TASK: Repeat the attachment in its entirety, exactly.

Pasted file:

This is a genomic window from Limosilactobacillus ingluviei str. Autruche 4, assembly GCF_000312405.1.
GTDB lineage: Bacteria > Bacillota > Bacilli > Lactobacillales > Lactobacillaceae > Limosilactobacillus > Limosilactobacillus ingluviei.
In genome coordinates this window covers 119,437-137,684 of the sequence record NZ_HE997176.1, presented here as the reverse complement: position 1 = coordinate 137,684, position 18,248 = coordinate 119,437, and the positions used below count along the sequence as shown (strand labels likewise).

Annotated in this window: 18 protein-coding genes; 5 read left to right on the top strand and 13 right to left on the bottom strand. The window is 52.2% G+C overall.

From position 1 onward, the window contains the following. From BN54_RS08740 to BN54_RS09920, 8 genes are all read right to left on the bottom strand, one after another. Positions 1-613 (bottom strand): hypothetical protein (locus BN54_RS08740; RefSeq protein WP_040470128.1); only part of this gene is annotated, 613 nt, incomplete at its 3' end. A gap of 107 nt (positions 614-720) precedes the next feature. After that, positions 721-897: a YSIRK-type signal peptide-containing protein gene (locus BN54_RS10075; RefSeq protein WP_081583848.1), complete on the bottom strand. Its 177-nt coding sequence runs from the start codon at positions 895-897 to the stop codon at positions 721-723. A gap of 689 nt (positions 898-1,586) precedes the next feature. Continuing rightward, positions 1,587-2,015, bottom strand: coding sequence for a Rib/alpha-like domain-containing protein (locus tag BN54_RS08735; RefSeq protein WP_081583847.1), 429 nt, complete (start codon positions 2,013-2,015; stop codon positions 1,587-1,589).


This is a genomic window from Limosilactobacillus ingluviei str. Autruche 4, assembly GCF_000312405.1.
GTDB lineage: Bacteria > Bacillota > Bacilli > Lactobacillales > Lactobacillaceae > Limosilactobacillus > Limosilactobacillus ingluviei.
In genome coordinates this window covers 119,437-137,684 of the sequence record NZ_HE997176.1, presented here as the reverse complement: position 1 = coordinate 137,684, position 18,248 = coordinate 119,437, and the positions used below count along the sequence as shown (strand labels likewise).

Annotated in this window: 18 protein-coding genes; 5 read left to right on the top strand and 13 right to left on the bottom strand. The window is 52.2% G+C overall.

From position 1 onward, the window contains the following. From BN54_RS08740 to BN54_RS09920, 8 genes are all read right to left on the bottom strand, one after another. Positions 1-613 (bottom strand): hypothetical protein (locus BN54_RS08740; RefSeq protein WP_040470128.1); only part of this gene is annotated, 613 nt, incomplete at its 3' end. A gap of 107 nt (positions 614-720) precedes the next feature. After that, positions 721-897: a YSIRK-type signal peptide-containing protein gene (locus BN54_RS10075; RefSeq protein WP_081583848.1), complete on the bottom strand. Its 177-nt coding sequence runs from the start codon at positions 895-897 to the stop codon at positions 721-723. A gap of 689 nt (positions 898-1,586) precedes the next feature. Continuing rightward, positions 1,587-2,015, bottom strand: coding sequence for a Rib/alpha-like domain-containing protein (locus tag BN54_RS08735; RefSeq protein WP_081583847.1), 429 nt, complete (start codon positions 2,013-2,015; stop codon positions 1,587-1,589).